SpaceX has launched its unmanned Dragon cargo capsule, propelling its payload to the International Space Station (ISS) despite a post-launch failure affecting the first-stage rocket.
The Falcon 9 rocket lifted off successfully at 1:16 pm Eastern Standard Time from Florida's Cape Canaveral Air Force Station, carrying 2,500 kilos of supplies, including science experiments and food for six astronauts currently on board the ISS.
While the Dragon capsule is currently on its way to the ISS, the rocket's spent first stage rocket failed to land properly at its designated "Landing Zone 1" pad along the Cape Canaveral coast.
Grid fin hydraulic pump stalled, so Falcon landed just out to sea. Appears to be undamaged & is transmitting data. Recovery ship dispatched.— Elon Musk (@elonmusk) December 5, 2018
The first stage rocket had separated normally several minutes after the lift-off, but as it approached the landing site, it started spinning rapidly. Finally, it splashed down in the ocean.
"Grid fin hydraulic pump stalled, so Falcon landed just out to sea," SpaceX CEO Elon Musk said in a tweet after the missed landing.
"Appears to be undamaged & is transmitting data. Recovery ship dispatched."
According to Musk, the rocket could still be re-used as its engines stabilised the spin just in time to ensure an intact landing in water.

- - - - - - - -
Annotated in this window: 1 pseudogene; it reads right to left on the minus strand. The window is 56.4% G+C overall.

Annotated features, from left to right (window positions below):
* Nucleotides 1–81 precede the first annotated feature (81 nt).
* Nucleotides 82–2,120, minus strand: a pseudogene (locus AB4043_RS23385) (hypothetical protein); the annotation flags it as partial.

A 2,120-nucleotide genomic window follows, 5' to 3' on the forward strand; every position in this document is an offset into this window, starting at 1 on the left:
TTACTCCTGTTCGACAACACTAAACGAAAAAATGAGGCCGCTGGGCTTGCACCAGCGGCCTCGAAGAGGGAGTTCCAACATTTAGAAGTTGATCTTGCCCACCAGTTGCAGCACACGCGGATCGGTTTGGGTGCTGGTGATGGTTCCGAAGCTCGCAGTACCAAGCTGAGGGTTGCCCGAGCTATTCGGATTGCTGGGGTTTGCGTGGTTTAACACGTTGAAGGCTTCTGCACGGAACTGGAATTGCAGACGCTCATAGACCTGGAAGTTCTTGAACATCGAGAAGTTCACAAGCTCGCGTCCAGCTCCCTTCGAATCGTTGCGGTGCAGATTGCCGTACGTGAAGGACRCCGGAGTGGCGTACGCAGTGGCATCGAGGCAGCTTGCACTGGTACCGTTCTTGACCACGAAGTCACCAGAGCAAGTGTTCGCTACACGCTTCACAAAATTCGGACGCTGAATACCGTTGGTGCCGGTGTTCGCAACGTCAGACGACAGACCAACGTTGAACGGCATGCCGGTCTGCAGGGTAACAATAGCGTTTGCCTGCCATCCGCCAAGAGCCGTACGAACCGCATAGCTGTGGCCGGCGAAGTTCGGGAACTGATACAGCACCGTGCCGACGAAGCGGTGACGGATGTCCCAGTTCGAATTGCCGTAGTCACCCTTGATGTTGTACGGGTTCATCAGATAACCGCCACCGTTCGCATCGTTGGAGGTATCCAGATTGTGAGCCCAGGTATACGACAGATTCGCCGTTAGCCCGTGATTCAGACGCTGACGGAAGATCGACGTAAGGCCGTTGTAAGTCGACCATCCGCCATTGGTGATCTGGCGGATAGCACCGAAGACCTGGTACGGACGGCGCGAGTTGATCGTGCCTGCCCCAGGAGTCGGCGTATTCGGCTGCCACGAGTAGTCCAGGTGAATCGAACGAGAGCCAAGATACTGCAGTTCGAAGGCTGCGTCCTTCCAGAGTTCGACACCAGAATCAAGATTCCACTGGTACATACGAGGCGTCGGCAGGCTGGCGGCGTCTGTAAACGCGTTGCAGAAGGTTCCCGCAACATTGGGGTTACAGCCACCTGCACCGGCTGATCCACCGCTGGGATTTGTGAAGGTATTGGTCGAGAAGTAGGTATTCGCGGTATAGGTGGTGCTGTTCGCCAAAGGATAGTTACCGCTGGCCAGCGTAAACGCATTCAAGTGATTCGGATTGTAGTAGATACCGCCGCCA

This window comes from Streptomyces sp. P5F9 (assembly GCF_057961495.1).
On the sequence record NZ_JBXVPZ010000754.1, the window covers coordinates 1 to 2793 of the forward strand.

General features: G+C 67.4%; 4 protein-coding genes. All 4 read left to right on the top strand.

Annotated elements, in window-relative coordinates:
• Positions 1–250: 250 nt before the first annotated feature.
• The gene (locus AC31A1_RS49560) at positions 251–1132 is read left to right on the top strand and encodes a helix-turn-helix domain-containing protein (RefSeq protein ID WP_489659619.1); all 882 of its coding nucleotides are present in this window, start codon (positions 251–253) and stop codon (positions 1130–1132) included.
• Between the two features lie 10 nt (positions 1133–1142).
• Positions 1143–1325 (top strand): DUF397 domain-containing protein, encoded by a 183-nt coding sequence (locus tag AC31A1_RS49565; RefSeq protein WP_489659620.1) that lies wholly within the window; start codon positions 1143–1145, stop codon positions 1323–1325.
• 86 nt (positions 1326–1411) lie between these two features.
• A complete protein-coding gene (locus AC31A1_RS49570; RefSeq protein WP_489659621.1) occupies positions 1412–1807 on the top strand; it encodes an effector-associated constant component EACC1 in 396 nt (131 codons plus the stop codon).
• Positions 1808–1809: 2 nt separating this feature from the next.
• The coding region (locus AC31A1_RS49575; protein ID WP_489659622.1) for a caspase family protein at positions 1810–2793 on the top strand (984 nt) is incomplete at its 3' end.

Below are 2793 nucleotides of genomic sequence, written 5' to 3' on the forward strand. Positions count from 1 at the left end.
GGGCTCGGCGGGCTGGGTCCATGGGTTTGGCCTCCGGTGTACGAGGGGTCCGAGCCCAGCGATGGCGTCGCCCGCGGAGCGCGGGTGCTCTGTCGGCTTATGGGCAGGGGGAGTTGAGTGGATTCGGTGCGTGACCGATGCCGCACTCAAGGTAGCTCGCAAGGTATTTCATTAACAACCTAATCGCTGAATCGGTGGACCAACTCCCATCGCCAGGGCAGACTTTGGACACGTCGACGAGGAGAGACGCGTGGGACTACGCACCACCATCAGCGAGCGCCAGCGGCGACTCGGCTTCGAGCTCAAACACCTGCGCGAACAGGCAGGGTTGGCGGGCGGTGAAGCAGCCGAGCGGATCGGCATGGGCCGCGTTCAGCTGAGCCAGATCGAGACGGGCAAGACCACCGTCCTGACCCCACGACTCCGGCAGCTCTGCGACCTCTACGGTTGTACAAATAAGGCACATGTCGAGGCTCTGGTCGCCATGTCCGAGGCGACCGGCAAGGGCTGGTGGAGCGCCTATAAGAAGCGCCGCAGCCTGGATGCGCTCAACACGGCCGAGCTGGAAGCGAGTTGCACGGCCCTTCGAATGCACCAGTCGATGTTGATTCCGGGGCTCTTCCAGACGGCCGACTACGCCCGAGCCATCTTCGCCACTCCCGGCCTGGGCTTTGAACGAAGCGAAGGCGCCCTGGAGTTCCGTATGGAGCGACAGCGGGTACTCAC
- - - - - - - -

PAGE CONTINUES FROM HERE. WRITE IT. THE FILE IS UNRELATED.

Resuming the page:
The Falcon rocket used for Wednesday's launch was not used in any prior mission.
SpaceX spokesperson John Insprucker said that the team will use the telemetry from the first-stage booster to find out the reason behind the failed landing.
John Insprucker also revealed that rocket's second stage was precise.
"Dragon, you saw separate, and now the solar arrays coming out. All told, another great day for SpaceX and NASA," he added.
The Dragon space capsule that SpaceX used for the current mission was earlier used in February 20017 as part of the CCRS-10 supply mission.
The capsule is due to arrive at the space station on Saturday morning.
Wednesday's mission (CRS-16) was initially scheduled to blast off on Tuesday, but was postponed for a day after the mission team found that the mouse food in one of the science experiments had gone mouldy. The mice and their habitat were loaded into spacecraft shortly before launch, but the spoiled food had to be replaced ahead of launch.
NASA has also sent a science experiment to the ISS, which will make use of 36,000 tiny worms to study muscle degeneration in a microgravity environment. By the time the mission ends, these worms should have increased their population to between two to three million, according to scientists.
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